vaping

Stephanie Keith / Getty Images

When vape pens first came out they were marketed as a healthier alternative to smoking. But as more research has been released about the longterm affects of vaping, it’s complicated that narrative. 

Efforts to stem the tide of teen vaping seem to be a step behind the market. By the time Juul pulled most of its flavored pods from the market in October of 2019, many teens had already moved on to an array of newer, disposable vape products.

A health-surveillance system put in place after the terrorist attacks of September 2001 has been used to pinpoint the cause of the vaping-related lung injuries that have killed 54 Americans and sent more than 2,500 people to the hospital.

Using this system, researchers at the Centers for Disease Control and Prevention have found that the lung injuries rose sharply in June of this year.

pavelkant / stock.adobe.com

When teenagers started showing up at the Children’s Hospital of Wisconsin with severe lung damage, doctors weren’t sure what to make of it.

Normally, a young, healthy lung would be full of cavernous airways. Instead, doctors found a complex web of gunk filling the chambers of the lungs. It looked like a severe kind a pneumonia, but that diagnosis didn’t make sense. Then, doctors found something linking these teens: they all vaped.

A Juul pod is not an e-cigarette is not a vape pen is not a mod, as any serious vaper can tell you.

Officials at the Centers for Disease Control and Prevention say there has been a breakthrough in the investigation into the outbreak of vaping-related lung injuries that has led to the deaths of 39 people and sickened more than 2,000 others.

Investigators announced Friday that they have detected a chemical compound called vitamin E acetate in all the samples of lung fluid collected from 29 patients who were hospitalized after vaping, suggesting a possible culprit for the spate of lung injuries that has swept across the U.S.

The link between vaping and severe lung problems is getting a lot of attention.

But scientists say they're also worried about vaping's effect on teenage brains.

"Unfortunately, the brain problems and challenges may be things that we see later on down the road," says Nii Addy, associate professor of psychiatry and cellular and molecular physiology at Yale School of Medicine.

Piper Johnson was all packed and ready to drive across country with her mom to start college when the 18-year-old noticed a pain in her chest. She took an Advil and hoped the pain would go away.

It didn't. During the drive from her hometown of New Lenox, Ill., near Chicago, to the University of Northern Colorado in Greeley, Colo., she realized something was very wrong. "I kept feeling worse and worse," Johnson says. She developed a high fever, felt extremely lethargic, and noticed a rapid heart beat.

Public health officials say the number of people who have died or have gotten ill after using e-cigarettes or other vaping products is rising, and they're still trying to figure out why. It's led to plenty of warnings about e-cigarettes and put a spotlight on illegal vaping operations.

Bristol, Wis., is just north of the Wisconsin-Illinois state line. In early September, law enforcement officials conducted a raid at a condo unit located in a winding subdivision of new homes and houses still under construction.

Milwaukee Police Department

A Milwaukee man and woman are accused in an alleged counterfeit THC vape operation.

Police searched a home on Milwaukee's south side last week and uncovered nearly $1 million in cash and more than 10,000 THC vaping cartridges.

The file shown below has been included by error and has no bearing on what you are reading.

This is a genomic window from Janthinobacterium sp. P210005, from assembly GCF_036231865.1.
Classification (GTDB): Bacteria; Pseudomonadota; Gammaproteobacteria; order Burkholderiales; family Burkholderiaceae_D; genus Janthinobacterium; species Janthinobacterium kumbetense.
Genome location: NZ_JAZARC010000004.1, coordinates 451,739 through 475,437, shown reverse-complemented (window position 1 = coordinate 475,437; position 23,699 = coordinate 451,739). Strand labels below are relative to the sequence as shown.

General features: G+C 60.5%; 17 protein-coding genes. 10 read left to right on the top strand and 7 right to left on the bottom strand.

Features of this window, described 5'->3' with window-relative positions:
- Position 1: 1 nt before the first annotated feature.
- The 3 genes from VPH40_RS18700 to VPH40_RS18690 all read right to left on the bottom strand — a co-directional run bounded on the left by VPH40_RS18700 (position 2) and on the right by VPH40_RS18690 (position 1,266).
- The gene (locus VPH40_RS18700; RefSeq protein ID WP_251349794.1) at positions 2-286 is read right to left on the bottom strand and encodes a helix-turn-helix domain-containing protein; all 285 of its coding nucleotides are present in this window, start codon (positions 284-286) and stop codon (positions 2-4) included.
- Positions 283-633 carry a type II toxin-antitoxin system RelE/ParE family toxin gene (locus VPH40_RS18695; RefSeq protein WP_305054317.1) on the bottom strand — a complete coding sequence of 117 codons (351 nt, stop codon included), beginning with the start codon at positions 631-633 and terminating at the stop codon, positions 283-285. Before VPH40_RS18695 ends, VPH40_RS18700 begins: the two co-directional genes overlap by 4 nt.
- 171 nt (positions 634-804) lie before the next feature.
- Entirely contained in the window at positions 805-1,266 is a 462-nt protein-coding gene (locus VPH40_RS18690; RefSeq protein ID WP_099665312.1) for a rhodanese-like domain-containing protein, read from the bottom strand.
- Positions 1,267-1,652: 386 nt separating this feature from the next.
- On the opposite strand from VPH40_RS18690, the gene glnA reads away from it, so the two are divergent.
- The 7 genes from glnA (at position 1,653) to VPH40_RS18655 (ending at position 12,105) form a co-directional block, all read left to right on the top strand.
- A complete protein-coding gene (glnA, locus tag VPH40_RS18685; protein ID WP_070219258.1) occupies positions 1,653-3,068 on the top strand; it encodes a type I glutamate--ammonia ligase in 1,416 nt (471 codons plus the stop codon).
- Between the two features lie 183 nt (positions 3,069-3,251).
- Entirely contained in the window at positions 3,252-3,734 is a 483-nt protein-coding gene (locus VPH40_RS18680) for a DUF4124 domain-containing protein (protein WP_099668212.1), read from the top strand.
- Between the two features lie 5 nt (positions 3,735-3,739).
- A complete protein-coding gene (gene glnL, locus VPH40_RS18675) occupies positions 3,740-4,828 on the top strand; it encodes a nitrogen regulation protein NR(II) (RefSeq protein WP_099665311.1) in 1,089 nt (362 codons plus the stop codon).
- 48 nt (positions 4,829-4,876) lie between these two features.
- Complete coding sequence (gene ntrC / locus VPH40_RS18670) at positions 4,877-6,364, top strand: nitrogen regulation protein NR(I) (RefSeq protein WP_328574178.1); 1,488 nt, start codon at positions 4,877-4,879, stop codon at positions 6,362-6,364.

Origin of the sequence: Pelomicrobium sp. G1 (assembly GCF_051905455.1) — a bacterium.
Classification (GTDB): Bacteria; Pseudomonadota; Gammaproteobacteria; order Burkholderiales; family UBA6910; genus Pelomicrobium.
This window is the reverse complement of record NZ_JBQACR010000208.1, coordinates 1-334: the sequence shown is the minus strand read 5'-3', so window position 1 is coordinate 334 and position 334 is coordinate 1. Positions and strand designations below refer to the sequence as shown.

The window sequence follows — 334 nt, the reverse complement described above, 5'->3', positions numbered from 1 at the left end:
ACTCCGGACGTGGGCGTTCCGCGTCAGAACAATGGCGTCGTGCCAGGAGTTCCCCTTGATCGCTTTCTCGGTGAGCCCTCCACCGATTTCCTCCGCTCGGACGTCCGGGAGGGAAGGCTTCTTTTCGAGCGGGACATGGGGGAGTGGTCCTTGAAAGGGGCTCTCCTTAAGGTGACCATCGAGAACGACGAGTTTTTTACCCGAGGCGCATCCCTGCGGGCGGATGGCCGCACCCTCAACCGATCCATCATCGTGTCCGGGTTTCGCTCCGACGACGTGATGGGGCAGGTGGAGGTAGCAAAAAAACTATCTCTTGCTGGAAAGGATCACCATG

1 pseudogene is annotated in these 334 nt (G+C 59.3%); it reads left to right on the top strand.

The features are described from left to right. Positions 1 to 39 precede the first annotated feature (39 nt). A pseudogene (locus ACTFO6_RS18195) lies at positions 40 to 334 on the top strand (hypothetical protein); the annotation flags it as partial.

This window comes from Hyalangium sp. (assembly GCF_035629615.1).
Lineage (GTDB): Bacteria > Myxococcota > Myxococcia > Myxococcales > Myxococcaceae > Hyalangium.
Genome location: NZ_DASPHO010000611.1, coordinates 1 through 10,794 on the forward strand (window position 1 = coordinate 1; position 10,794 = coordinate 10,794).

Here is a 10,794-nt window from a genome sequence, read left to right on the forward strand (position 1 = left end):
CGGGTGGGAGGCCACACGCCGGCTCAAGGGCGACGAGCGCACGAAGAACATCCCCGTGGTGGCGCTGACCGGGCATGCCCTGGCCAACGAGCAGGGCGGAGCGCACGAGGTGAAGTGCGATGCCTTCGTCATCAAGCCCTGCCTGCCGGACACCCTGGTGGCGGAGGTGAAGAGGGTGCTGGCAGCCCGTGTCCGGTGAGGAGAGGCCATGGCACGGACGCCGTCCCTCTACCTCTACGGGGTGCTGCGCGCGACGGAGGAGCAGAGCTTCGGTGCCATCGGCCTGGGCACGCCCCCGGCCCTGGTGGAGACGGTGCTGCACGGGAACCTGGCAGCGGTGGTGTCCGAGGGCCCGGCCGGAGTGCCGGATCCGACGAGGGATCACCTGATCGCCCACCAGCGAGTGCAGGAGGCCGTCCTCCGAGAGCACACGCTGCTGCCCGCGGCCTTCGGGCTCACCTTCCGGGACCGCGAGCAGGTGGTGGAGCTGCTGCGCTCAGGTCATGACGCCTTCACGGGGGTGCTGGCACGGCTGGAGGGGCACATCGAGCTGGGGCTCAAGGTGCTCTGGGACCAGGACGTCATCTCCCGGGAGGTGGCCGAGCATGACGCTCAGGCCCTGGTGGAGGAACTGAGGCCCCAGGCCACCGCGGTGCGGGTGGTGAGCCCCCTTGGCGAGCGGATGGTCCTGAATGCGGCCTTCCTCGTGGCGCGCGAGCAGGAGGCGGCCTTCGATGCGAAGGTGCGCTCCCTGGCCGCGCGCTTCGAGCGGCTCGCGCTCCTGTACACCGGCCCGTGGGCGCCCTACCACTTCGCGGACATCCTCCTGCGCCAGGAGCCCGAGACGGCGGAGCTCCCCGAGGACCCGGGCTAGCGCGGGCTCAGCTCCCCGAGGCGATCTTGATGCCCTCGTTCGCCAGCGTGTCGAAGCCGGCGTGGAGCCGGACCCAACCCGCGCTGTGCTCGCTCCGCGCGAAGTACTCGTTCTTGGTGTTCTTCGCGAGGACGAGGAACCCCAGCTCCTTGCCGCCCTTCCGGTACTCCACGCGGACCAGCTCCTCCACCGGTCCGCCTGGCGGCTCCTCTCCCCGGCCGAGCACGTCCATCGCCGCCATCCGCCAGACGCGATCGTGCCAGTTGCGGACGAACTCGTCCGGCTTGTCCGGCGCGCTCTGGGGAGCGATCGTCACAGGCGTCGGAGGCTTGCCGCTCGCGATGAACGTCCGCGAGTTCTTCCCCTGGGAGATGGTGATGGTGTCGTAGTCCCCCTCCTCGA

According to the complaint, police also found 18 pounds of marijuana in addition to the cartridges filled with THC oil.

The Centers for Disease Control and Prevention intensified its warnings about the risks of vaping, as the number of patients with vaping-related illness continues to climb.

The case count has reached 1,080, the agency announced Thursday. There have been 18 deaths in 15 states, and more deaths are being investigated. All patients reported a history of vaping, and the majority reported using THC-containing products.

The mystery of the outbreak of vaping-related lung illnesses is still not solved.

But investigators in Illinois and Wisconsin have found some clues, they announced Friday in a press briefing.

Investigators in these two states conducted detailed interviews with 86 patients — mostly young men — and 66% said they had vaped THC products labeled as Dank Vapes. THC is the psychoactive ingredient in cannabis.

What are Dank Vapes and how could they be fueling the outbreak?

Updated on Sept. 27 at 7:06 p.m. ET to reflect the latest information from federal agencies

An outbreak of severe lung disease among users of electronic cigarettes continues to spread to new patients and states.

KENOSHA COUNTY SHERIFF'S DEPARTMENT

A Wisconsin man has been formally charged with manufacturing thousands of vaping cartridges laced with THC oil and selling them.

Prosecutors say the man ran a massive illegal operation out of his home in Kenosha County.

READ: Wisconsin Man Accused Of Making Illegal Vaping Cartridges

Tyler Huffhines is charged with maintaining a drug house and three counts of possession with intent to deliver THC, the psychoactive ingredient in marijuana.

Potency Of Wisconsin THC Cartridges May Be Higher Than Claim

Sep 11, 2019
Kenosha County Sheriff's Department

A Wisconsin operation that manufactured thousands of vaping cartridges a day may have been packing them with far more THC oil than the packaging claimed, authorities said Wednesday.

The revelation Wednesday from the Kenosha County Sheriff's Office underscores warnings that people who buy vaping products on the street don't know what they're getting. Officials are investigating 450 possible cases in 33 states where vaping was linked to a severe lung disease. The outbreak has killed as many as six people nationwide.

Pages